Private Insurers Pay More Than Double What Medicare Pays For Same Care
“The prices are so high, the prices are so unaffordable — it’s just a runaway train,” said Gloria Sachdev, the chief executive of the Employers’ Forum of Indiana, a coalition that worked with RAND on the study.
The New York Times:
Many Hospitals Charge More Than Twice What Medicare Pays For The Same Care
Hospitals across the country are charging private insurance companies 2.5 times what they get from Medicare for the same care, according to a new RAND Corporation study of hospital prices released on Friday. In a half-dozen of 49 states in the survey, including West Virginia and Florida, private insurers paid three or more times what Medicare did for overnight inpatient stays and outpatient care. (Abelson, 9/18)
Gap Between What Private Insurers And Medicare Pay Hospitals Is Growing
A new study suggests that hospitals' market power may have a bigger influence on prices than oft-touted factors like compensating for Medicare and Medicaid losses and providing high-quality care. It's the third and largest iteration of not-for-profit think tank RAND Corp.'s deep dive into how much private insurers pay for inpatient and outpatient hospital services. It found private insurers paid hospitals on average 247% what Medicare would have for the same services in 2018, a gap that's creeped up in recent years and varies widely across states. (Bannow, 9/18)
Read the Rand Corp. study:
In other Medicare updates —
Are Medicare Advantage Plans Worth The Risk?
About 1 in 3 people 65 and older in the U.S. enroll in Medicare Advantage, the private insurance alternative to traditional Medicare. It’s not hard to see why: Medicare Advantage plans often cover stuff that Medicare doesn’t, and most people don’t pay extra for it. But Medicare Advantage can be more expensive if you get sick because copays and other costs can be higher, says Katy Votava, president of Goodcare.com, a health care consultant for financial advisors and consumers. (Weston, 9/17)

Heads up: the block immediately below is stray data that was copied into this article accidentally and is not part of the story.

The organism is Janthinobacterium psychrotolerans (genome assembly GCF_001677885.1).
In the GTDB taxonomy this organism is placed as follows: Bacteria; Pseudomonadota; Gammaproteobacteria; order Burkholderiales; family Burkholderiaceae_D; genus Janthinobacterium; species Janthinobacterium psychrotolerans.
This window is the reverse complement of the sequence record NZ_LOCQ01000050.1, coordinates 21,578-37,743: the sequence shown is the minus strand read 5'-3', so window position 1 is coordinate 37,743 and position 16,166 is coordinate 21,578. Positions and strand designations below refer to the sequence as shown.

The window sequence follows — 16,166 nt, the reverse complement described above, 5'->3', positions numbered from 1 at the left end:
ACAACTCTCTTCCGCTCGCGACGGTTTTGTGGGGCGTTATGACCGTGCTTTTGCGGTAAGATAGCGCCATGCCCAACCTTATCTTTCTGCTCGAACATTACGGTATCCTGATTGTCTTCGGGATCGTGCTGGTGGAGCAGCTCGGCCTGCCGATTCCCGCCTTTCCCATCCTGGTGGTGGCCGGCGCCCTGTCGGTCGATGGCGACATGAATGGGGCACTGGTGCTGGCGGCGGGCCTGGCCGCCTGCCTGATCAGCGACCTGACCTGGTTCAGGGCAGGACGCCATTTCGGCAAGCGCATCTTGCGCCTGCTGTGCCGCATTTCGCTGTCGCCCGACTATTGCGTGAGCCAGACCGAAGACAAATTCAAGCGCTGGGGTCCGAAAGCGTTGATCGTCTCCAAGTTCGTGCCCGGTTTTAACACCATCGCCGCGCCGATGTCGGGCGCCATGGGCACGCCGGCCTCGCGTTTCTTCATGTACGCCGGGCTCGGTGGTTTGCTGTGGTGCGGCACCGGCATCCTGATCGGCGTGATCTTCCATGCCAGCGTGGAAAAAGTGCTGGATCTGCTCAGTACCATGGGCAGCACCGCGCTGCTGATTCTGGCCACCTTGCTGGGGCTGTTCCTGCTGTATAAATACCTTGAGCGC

Medicare Enrollment: How To Sign Up If You’re A New Member
You’ve already done the legwork. You know you’re eligible for Medicare and you already know which Medicare plan to enroll in based on your needs after examining and comparing all the available Medicare health insurance options.But now you’re faced with a bigger task — going through the complex process of Medicare enrollment. (9/17)
Social Security Cost-Of-Living Increase Likely To Raise Benefits By Modest 1.3% In 2021
Older Americans already struggling financially amid the COVID-19 pandemic probably won’t find much solace in their Social Security checks next year. The 68 million people – including retirees, as well as disabled people and others – who rely on Social Security are likely to receive a 1.3% cost-of-living adjustment next year because of paltry inflation, according to an estimate by the Senior Citizens League, an advocacy group. For the average retiree who got a check of $1,517 this year, that would mean an additional $19.70 a month. (Davidson, 9/15)